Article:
Monday, February 13, 2017

"Jesus went up to Jerusalem" - John and the Synoptic Gospels


John and the Synoptic Gospels

Christ Jesus did not carry the Gospels with Him while He was preaching in Israel 2000 years ago, since no Gospels were written yet.

So, it is unlikely that Peter and Paul preached in Rome with the Gospels at their hands.  Instead, they must have preached like Christ Jesus even if the Gospels according to Luke, Mark, and Mathew had been completed at the time when Peter had joined Paul in Rome after the completion of the Acts by Luke.

Put simply, the Gospels according to Luke, Mark, and Mathew were not written for Paul and Peter.  Then for whom these Gospels were written?  To distribute them to Roman citizens?

Among Roman citizens who came to believe Peter and Paul and thus Christ Jesus, some active followers must have emerged.  And these Roman followers must have preached to other citizens in lieu of Peter and Paul.  In this way, Christianity began to spread among Roman citizens.

But to preach to other citizens, these Roman followers needed some sorts of guidelines.  The Old Testament was however useless for them.  Accordingly, they probably asked Peter and Paul to present some Greek material that would help them preach in Rome.  For this reason, Paul asked Luke and Peter asked Mark to write Greek versions of the Gospel based on the Hebrew/Aramaic source document Paul had and another source Mark had made by hearing words of Christ Jesus from Peter on their journey before they had reached Rome.  

So, the Gospels according to Luke and Mark must have been written in order to teach Roman leaders of followers how Christ Jesus had preached but not to be distributed among the general public of Rome.  These Roman leaders learnt the mission of Christ Jesus from these Gospels, and based on them, they preached to other Roman citizens.  Probably they referred to the words and the episodes of Christ Jesus written in these Gospels.  But they did not use the Gospels in a manner that current priests use the Bible in their Mass.  These Gospels must have been a kind of textbooks for Roman Christian leaders since Paul and Peter started their preaching in Rome.  Accordingly, the Gospels according to Luke, Mark, and Mathew are called synoptic Gospels.  In other words, they were not written to disseminate the theology of Christianity but as reference material to support preaching by Roman Christian leaders.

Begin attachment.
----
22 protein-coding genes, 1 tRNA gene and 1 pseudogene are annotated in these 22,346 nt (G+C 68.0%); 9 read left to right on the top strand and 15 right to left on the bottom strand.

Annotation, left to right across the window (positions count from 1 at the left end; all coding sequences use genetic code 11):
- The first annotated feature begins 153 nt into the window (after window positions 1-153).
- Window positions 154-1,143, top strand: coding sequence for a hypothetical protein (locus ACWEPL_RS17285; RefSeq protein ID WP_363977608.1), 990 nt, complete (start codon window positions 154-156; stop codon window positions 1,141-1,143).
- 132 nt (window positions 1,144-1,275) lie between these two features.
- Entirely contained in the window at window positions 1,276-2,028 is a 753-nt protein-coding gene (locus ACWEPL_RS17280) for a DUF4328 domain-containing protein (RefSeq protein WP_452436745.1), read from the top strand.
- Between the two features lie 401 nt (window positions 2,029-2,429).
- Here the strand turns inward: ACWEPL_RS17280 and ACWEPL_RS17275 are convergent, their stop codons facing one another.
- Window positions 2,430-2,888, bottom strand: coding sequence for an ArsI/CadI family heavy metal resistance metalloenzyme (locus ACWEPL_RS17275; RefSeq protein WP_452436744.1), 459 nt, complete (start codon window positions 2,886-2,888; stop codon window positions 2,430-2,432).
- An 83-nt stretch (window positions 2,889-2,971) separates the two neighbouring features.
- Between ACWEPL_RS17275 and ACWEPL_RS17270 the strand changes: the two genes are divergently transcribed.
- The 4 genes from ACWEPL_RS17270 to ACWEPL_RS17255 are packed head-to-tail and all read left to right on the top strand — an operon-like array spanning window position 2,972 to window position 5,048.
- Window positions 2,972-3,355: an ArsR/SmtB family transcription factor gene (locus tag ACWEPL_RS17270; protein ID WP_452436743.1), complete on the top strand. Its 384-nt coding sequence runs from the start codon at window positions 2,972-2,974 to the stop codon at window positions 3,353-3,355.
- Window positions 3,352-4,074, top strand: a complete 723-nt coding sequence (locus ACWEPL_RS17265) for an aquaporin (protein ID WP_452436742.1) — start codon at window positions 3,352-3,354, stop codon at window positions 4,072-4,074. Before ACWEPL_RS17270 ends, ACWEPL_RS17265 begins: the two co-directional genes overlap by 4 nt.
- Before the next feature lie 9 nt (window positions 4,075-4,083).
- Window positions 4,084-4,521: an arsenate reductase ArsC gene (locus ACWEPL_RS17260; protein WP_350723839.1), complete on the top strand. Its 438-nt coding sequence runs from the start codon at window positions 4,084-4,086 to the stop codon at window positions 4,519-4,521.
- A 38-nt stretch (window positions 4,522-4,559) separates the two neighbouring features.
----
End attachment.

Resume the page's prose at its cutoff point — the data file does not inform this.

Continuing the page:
However, after the death of Peter and Paul and the Jewish-Roman War, the situation changed.  There was no more the temple in Jerusalem where Christ Jesus preached and died.  The very early Christianity lost a tie to Judaism and could not rely on Judaism as the the underlying religion that offered basic theology to the very early Christianity.

Therefor John had to write his version of the Gospel with focus on theology.  The Gospel according to John was intended to give religious authority to the very early Christianity by replacing Judaism symbolized by the temple in Jerusalem.  Yet, he had to rely on the source documents having been brought to Rome by Paul and Peter with Mark.  That is why the Gospel according to John depicts almost similar episodes and words of Christ Jesus to those in the synoptic Gospels but presents a very different view on God and Christ Jesus from the synoptic Gospels.

So, the Gospels according to Luke, Mark, and Mathew were written in the era of Paul and Peter when the very early Christianity had still a tie with Judaism.  But with the Gospel according to John, the early Christianity started leaving the tie with Judaism completely behind.

So, from older days, scholars have made distinction between John and the synoptic Gospels.   But they do not seem to clearly understand the reason.  It is because they have not wondered how the Gospel had been preached in Rome by Peter, Paul, and Roman leading followers without the Bible we know today.

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Joh 2:13 And the Jews' passover was at hand, and Jesus went up to Jerusalem.